There are two sides of Nanjing Road, two colors on the Chinese flag, two layers to every dumpling, two dimensions to every city when the raw underbelly of humanity juts out. This is what we found to be true in China. This is what we experienced: the Yin and Yang of the Chinese culture. In traveling, you must be prepared for absolutely everything. This includes horrible, extensive ‘hold on for dear life’ travel, toilets that are mere holes in the ground, lovely bouts of food poisoning, and gaping breaches in communication. In Shanghai, we experienced all of these. What we didn’t expect came to us at the most extraordinary of times. Such is life.
Summer and I were waiting in a long line to retrieve our bullet train tickets from Shanghai to Beijing. Finally at the front, we were informed we didn’t have enough money on us to purchase the tickets, so we moved to the side and began frantically scanning the huge station for an ATM so we didn’t miss our train. The woman who was behind us in line came hurrying up to us and asked us something in Mandarin. We smiled at her apologetically—she didn’t speak any English. She took out her wallet, at the same time, motioning to the line we just came from. We looked at her stunned as she pulled out 500 RMB (the equivalent of 100 US dollars) and handed it to us. We stared at her confused and tried to give her some of the American currency we had on us, but she just smiled and shook her head before walking away. We were so awestruck, we didn’t even have time to thank her because after staring dumbly at each other, we turned to find the woman in red had disappeared. We were speechless-which is hard for us- and completely humbled. For the past seven days, we felt like strangers in a distant land, and we were. Hardly anyone spoke English, people seemed to always be shouting at each other abrasively in a language we couldn’t even begin to understand; we were constantly stared at, pointed at, brushed off, ignored, seen as an alien with a wallet in a communist country. At this moment, when we felt tired and most vulnerable to a mental breakdown, China style, a woman who could not even have known our situation spared us. Red is the color in China of power, life, celebration, and happiness; the woman in red became our Chinese Yin.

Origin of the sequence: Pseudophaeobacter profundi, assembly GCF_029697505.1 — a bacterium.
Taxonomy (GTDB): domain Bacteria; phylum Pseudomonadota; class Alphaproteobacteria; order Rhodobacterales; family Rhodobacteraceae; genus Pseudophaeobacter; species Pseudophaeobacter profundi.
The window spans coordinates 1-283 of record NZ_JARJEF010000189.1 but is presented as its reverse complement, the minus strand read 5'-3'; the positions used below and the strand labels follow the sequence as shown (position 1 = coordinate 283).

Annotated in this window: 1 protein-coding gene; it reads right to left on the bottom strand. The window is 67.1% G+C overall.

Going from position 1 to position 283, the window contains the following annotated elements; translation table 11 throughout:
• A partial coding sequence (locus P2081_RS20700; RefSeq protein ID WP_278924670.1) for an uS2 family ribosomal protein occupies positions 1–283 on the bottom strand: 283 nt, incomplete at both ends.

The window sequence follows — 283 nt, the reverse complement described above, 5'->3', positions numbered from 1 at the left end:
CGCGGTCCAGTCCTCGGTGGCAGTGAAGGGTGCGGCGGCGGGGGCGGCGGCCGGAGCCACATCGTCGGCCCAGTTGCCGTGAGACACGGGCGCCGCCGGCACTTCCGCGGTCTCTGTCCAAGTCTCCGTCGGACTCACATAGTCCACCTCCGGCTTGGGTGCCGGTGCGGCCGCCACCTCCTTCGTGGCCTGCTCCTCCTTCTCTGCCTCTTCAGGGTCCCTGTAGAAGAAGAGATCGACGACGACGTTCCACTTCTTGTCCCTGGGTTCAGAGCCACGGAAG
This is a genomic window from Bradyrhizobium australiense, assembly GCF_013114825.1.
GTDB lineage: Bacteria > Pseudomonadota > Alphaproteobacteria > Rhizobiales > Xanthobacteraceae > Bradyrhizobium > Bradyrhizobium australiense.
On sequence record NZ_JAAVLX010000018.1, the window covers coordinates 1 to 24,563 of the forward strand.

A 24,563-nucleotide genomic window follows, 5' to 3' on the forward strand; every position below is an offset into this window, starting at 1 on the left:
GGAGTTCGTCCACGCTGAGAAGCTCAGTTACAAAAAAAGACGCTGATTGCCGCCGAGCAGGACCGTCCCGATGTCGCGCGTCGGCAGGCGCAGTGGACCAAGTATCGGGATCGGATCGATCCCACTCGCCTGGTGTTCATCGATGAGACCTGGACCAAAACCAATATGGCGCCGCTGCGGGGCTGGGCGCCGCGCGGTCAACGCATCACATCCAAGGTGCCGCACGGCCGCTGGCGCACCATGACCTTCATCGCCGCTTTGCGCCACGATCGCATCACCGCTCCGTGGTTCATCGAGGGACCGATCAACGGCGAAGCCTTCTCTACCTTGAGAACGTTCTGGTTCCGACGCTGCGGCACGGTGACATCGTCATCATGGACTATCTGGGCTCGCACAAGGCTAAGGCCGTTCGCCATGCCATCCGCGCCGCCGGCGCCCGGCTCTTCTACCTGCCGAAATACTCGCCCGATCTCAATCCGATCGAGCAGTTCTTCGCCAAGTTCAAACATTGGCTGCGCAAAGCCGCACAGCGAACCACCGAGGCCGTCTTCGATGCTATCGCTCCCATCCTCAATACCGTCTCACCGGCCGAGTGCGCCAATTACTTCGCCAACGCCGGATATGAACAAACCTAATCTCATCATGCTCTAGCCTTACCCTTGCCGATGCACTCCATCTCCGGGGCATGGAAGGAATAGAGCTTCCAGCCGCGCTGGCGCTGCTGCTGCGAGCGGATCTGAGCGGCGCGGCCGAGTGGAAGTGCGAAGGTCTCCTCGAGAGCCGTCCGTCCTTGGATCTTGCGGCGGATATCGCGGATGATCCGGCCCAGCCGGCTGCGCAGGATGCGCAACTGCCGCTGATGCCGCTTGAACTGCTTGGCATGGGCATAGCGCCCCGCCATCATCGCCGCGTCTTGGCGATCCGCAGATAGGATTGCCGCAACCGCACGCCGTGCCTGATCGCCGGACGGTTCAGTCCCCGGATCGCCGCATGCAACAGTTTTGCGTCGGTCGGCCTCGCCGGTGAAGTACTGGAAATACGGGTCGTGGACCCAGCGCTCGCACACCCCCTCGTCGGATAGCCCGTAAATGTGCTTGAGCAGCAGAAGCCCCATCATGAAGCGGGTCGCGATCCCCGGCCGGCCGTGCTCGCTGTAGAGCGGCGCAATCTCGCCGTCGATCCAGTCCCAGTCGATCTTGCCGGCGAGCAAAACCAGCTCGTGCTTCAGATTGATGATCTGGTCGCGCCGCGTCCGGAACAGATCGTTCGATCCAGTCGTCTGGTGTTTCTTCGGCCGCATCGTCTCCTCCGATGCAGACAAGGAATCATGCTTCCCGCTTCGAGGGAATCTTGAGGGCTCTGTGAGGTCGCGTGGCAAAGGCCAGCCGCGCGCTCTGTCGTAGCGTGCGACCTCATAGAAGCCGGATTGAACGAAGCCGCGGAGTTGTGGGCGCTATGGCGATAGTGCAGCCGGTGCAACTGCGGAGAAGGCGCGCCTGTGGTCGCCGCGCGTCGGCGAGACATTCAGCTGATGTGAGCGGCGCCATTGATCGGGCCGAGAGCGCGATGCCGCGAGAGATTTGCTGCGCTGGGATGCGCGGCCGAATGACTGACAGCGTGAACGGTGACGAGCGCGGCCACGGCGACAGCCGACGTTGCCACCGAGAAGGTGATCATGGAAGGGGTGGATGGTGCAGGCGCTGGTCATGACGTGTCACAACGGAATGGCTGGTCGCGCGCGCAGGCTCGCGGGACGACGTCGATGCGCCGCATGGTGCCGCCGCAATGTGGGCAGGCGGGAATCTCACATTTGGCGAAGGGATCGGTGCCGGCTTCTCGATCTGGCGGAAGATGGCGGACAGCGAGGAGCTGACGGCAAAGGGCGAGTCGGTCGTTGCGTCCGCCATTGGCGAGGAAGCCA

And every yin begets a yang.
Our first day in Beijing began with dumplings and dough sticks- a very glorious and delicious start. As we paced around Tiananmen Square, three well-dressed, articulate Chinese girls came up to us and started speaking in English. They asked us, very animatedly, to go get a drink somewhere in order to continue the bond we were forming between locals and travelers. We talked and walked for over an hour. They chose a teahouse where we were brought to a private room, they ordered in all Chinese, menus were nowhere to be found, and we were brought a pot of tea, a plate of fruit, and a glass of wine.
The bill came and after insinuating that we would split it, we found it came to 70 US dollars a person. We were in total agonized shock. Our Tea party turned into a Tea Scam. We were dejected, burned, and in picking up the pieces, we found that these three girls were our Yang. We had flipped the coin, and this time, we had lost.
For the most part, we evened out. We had found a balance that both exalted us and tore us down simultaneously. In the game of life, win some-lose some. In the quest of traveling, two roads can lead you to either an angel in red, or three satanic snakes with poofed, greasy hair.